Not understanding what the company does or the role being advertised

“The main mistake is applying without researching and understanding what tech transfer is, just thinking it’s another career path that you can do because you’re aware other postdocs have done it. Even if you’re a good scientist it doesn’t make you a natural fit to technology transfer.

Dr Martyn Bottomley, Regional Translation Lead, Cancer Research UK 

Employers across multiple industries agree that candidates often do not take the time to fully understand the company and role that they are applying for. Applying without some knowledge is a waste of time for the applicant and recruiter.

Tips to avoid this pitfall

  • Research the role, company and industry ahead of applying
  • Understand how a company fits within its industry
  • Reach out to people who are working in the role being advertised
  • Ensure your skills and interests align with the role and what a company does

“One [pitfall] is people not understanding what we do, not necessarily the company but our niche within the industry. This happens more now that science communication is a recognised thing in its own right, which wasn’t true when I started out.
So candidates might think ‘oh! Science communication! and they think that we either do public engagement, which we don’t, or they might have come across medical and healthcare communications, and again that’s a different field.

Kate Whelan, Chief Operating Officer (COO) & Head of Notch Scandinavia.

Not researching the company culture

“It’s not a mistake as such but one of the hurdles we come across […] is that people aren’t necessarily the right fit for an SME. Some people prefer the structure of a larger organisation and are better suited to all the processes and security that comes with that. We make it clear what the culture of our company is like at interview: you may have a specialism but because we are so small and dynamic you have to be a jack of all trades.”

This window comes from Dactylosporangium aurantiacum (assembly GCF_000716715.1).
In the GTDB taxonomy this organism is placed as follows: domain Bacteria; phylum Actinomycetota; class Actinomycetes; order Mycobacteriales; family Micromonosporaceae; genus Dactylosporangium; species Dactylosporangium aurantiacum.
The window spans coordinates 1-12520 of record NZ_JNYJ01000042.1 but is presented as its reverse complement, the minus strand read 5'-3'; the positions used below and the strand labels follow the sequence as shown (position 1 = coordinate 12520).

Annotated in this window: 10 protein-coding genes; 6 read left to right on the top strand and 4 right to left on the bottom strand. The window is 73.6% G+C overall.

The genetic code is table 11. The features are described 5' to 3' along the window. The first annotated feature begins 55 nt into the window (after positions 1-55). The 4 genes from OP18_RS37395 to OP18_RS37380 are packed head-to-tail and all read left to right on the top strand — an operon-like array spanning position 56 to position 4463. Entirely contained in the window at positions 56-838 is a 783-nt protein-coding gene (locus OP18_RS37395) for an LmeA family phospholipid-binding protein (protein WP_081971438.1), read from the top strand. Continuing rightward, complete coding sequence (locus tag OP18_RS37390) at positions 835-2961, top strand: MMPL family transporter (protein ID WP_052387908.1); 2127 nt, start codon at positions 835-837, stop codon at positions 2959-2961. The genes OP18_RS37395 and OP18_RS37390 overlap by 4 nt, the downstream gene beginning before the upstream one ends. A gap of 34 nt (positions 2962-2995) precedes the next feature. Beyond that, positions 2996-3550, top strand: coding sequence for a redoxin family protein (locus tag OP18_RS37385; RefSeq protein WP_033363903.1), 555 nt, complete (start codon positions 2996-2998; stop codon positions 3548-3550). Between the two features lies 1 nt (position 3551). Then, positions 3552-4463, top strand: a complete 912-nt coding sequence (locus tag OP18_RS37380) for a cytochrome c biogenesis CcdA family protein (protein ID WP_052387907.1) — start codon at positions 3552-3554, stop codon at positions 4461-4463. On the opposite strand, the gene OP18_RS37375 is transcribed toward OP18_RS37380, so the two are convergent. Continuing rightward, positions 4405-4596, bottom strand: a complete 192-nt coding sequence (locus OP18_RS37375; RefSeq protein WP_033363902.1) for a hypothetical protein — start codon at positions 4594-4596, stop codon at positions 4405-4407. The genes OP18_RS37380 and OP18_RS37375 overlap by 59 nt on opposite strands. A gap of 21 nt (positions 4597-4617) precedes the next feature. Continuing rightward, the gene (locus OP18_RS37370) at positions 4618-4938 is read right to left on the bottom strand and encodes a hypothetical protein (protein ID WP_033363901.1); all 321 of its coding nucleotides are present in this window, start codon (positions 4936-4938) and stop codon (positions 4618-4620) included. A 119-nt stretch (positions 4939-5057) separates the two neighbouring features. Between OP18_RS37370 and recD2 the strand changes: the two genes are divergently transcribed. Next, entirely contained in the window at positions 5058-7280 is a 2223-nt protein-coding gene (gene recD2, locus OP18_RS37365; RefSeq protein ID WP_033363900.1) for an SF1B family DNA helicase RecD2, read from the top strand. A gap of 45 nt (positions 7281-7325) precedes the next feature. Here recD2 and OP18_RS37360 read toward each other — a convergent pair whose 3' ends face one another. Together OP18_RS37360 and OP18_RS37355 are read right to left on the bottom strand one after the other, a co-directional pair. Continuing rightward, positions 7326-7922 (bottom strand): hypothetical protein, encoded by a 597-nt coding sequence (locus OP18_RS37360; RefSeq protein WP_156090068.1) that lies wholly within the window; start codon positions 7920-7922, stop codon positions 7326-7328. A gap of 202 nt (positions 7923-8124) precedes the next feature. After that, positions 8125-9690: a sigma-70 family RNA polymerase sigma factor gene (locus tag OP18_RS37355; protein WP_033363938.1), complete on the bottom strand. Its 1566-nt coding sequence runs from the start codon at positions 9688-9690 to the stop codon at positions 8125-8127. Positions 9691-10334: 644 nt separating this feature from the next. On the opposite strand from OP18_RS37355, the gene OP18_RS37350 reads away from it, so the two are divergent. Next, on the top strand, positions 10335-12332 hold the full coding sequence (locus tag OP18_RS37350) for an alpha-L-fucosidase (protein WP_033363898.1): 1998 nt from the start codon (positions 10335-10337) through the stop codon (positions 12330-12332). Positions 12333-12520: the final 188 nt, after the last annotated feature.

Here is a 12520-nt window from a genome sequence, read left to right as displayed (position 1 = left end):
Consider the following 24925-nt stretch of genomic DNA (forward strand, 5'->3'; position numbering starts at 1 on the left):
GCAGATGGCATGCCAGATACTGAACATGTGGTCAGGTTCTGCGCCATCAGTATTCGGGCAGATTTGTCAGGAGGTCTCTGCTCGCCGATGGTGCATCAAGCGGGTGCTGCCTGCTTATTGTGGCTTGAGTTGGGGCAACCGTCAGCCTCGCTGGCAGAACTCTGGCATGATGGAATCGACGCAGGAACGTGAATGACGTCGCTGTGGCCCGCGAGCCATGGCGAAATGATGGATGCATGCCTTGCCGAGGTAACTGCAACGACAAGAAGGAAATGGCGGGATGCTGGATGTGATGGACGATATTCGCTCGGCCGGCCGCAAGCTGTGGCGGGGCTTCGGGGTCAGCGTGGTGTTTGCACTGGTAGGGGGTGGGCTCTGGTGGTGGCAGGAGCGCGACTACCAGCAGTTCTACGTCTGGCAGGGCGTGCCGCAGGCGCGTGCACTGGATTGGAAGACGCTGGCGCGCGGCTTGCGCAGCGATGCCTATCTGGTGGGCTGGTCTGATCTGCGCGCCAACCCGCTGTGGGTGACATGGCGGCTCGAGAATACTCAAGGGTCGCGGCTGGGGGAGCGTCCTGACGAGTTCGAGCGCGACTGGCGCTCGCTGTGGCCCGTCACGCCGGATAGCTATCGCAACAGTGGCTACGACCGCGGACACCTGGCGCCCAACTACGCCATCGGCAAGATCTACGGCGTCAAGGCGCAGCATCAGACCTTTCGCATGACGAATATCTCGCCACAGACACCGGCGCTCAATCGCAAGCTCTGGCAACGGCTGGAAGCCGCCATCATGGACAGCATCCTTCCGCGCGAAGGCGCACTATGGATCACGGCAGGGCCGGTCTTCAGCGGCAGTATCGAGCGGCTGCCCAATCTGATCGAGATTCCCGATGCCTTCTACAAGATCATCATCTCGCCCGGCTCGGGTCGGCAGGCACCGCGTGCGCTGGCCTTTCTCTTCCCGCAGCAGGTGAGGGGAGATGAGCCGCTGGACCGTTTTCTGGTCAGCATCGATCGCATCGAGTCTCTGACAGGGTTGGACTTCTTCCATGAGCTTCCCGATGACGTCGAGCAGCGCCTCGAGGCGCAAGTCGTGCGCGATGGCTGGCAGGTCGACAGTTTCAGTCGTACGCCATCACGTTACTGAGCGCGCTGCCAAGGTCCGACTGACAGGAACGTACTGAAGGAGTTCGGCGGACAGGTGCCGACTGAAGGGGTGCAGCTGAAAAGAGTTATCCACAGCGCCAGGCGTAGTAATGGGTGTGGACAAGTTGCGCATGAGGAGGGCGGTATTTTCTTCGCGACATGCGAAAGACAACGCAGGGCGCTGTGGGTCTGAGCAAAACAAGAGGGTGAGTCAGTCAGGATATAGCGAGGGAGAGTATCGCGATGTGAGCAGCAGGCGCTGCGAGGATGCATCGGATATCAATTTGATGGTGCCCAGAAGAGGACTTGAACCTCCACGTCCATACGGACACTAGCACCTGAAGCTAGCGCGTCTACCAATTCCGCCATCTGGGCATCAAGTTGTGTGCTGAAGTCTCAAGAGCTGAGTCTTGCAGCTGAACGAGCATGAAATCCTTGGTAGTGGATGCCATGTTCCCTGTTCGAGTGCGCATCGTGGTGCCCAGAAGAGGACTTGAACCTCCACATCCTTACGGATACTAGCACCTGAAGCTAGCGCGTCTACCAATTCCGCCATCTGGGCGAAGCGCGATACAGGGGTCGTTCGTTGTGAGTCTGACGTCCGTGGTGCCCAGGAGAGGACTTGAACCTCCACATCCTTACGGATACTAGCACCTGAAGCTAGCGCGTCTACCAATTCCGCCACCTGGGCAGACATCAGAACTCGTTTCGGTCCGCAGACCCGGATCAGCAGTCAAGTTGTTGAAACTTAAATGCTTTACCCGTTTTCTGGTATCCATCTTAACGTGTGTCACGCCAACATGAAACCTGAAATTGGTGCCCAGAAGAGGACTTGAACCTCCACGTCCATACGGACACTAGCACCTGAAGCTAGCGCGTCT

Andy Chaloner, CEO, Stream Bio

Different industries and different sized companies can have different cultures and ways of working. It is important to understand how the company that you are applying for works ahead of applying for a role to avoid surprises in the recruitment process and/or securing a role.

Tips to avoid this pitfall

  • Research the company culture ahead of applying
  • Reach out to an employee of the company for an informational interview
  • Check Glassdoor for reviews of what it’s like to work for a company

Not proofreading your application

Receiving applications with spelling and grammatical mistakes is a common occurrence for most of our employer stakeholders and often results in a rejection of the application.

Tips to avoid this pitfall

  • Don’t rely on spellcheck software
  • Try reading your application aloud to check for grammatical errors
  • Ask a friend or relative to read through and sense check your application

Submitting an unclear, rambling application

To ensure that your application gets noticed for the right reasons our employer stakeholders agree that an application needs to be as clear and concise as possible. Often applications are too long and do not clearly respond to the job description.

Tips to avoid this pitfall

  • Where applicable, present information in bullet points to allow hiring manager to scan quickly
  • Make sure application is neat and tidy
  • Research the company brand and where possible, tailor application presentation

Decode a job description

Taking a methodical approach to decode what a job description is asking for will help you to avoid the pitfalls described above.

Unpacking key phrases into the skills being asked for can help you to come up with examples from your own career. The workbook provides more detail.